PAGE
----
Updated: Jan 27, 2019
Here are a few pointers to help you along.
1. Plaster won’t stick to just any surface and you don’t want it to start falling away, so ensure your surface is ready to be plastered.
2. Make sure it is clean – remove bits of existing plaster, dust or wallpaper.
3. Check the suction of your wall.
4. High suction porous backgrounds can suck the moisture from the plaster meaning it dries too quick – so you may need to wet the wall before you start.
5. When wetting your walls use a fine mist spray gun to avoid having to keep reaching down to re-wet your brush.
6. Once the water starts running down the wall, you know you’ve controlled the suction.
7. Low suction backgrounds, such as painted surfaces will also need to be properly prepared.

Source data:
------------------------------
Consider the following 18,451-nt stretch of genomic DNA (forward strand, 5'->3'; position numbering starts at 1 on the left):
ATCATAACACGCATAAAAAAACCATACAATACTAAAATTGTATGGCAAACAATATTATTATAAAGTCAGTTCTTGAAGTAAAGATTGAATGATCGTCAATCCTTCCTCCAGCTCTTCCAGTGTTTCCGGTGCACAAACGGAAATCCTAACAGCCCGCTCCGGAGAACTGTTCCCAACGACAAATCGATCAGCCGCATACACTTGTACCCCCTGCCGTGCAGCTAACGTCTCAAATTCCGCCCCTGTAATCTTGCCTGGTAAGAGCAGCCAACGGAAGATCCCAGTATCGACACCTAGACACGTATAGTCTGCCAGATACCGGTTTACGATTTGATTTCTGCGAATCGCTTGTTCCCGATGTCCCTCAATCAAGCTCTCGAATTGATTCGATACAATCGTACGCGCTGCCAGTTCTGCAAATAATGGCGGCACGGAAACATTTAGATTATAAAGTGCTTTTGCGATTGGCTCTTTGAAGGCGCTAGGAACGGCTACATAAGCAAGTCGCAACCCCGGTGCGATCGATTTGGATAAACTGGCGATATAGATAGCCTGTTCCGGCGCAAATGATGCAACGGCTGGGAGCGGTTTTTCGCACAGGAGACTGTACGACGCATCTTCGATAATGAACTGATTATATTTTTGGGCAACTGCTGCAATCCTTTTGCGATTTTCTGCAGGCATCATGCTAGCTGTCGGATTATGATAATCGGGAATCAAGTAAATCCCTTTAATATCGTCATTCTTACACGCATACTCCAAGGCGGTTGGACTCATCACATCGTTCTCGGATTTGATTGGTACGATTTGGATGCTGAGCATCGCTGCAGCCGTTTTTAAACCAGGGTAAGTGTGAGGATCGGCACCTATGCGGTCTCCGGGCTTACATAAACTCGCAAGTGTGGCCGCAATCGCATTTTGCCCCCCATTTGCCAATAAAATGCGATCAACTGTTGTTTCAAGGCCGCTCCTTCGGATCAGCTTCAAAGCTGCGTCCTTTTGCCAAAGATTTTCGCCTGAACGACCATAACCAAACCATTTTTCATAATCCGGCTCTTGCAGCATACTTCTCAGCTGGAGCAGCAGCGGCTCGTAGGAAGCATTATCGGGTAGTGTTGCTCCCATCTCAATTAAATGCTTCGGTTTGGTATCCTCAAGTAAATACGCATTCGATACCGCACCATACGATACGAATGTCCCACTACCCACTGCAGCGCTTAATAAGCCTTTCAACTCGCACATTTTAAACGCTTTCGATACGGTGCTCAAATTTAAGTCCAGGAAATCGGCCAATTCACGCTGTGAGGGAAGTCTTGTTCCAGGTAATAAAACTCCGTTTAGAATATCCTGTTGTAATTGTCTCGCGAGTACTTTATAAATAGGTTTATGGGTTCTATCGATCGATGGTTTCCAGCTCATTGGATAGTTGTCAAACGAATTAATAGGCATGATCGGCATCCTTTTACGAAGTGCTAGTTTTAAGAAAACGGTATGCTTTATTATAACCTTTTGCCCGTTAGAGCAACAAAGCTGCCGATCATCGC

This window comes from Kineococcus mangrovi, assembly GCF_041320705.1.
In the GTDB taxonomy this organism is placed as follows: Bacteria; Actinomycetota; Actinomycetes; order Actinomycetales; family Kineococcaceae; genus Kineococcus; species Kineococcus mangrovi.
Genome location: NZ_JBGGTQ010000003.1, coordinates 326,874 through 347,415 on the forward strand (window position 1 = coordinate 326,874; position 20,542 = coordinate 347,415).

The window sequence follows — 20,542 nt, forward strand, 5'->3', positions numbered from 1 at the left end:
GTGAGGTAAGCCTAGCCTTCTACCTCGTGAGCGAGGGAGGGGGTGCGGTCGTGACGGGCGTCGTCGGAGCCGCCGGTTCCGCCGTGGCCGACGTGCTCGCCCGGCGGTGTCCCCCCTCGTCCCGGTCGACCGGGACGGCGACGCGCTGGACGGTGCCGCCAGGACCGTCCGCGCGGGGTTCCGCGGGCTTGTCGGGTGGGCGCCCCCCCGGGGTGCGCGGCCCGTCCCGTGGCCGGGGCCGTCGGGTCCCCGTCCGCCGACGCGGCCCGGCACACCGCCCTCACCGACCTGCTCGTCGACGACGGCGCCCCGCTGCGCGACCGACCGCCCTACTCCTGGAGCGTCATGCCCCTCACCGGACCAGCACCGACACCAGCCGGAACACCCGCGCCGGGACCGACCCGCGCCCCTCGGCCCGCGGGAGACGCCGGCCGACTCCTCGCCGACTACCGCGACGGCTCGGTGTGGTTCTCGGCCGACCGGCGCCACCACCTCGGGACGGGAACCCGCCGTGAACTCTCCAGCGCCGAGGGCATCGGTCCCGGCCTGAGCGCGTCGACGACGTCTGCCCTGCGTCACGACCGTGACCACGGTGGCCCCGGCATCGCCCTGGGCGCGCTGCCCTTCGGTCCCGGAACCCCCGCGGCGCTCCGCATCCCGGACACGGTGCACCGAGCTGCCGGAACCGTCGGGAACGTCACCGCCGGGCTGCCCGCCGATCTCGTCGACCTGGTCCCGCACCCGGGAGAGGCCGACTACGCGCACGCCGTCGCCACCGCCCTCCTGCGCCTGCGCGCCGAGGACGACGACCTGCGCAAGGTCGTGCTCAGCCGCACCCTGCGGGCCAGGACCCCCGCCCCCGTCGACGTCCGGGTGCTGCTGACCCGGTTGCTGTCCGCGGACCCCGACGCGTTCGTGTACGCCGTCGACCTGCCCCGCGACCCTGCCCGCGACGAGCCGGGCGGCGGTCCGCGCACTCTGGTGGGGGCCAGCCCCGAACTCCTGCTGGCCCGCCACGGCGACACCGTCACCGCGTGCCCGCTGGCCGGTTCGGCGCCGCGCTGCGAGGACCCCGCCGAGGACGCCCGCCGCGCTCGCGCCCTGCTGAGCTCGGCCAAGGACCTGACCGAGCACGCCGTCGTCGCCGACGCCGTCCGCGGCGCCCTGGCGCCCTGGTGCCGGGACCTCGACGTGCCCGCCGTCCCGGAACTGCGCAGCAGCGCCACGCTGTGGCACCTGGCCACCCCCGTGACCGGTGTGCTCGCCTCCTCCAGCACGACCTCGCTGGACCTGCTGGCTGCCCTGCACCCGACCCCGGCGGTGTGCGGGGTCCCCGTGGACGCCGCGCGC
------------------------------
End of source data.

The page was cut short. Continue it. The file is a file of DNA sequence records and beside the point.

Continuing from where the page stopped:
8. While plasterboard or backing coat can be skimmed over without preparation – existing plaster or previously painted surfaces will need treating with a bonding agents, such as a mix of PVA glue and water to ensure the plaster sticks to the wall.
9. You could also try adding a handful of sand to the PVA mixture to give it a rougher texture and better adhesion.
10. Clean as you go along – it may sound over the top but it’s vital to have clean buckets, tools and equipment to ensure your plaster doesn’t go off and you get a better finish that lasts.
11. Also, dry plaster is a nightmare to remove from your tools and can cause drags in the plaster finish on your next job!
12. Always use clean water, again to avoid contaminating your plaster and make it go off or set too quick.
13. Always mix plaster by adding plaster to the water and not the other way around.
14. Add just enough plaster first to make a heap on the top of the water and mix it so that it’s lump free, then slowly add the plaster to get the correct consistency either with a wooden stick or mixer drill.
15. Plaster and water mix together roughly half and half – so half a (clean) bucket of water should make a full bucket of plaster.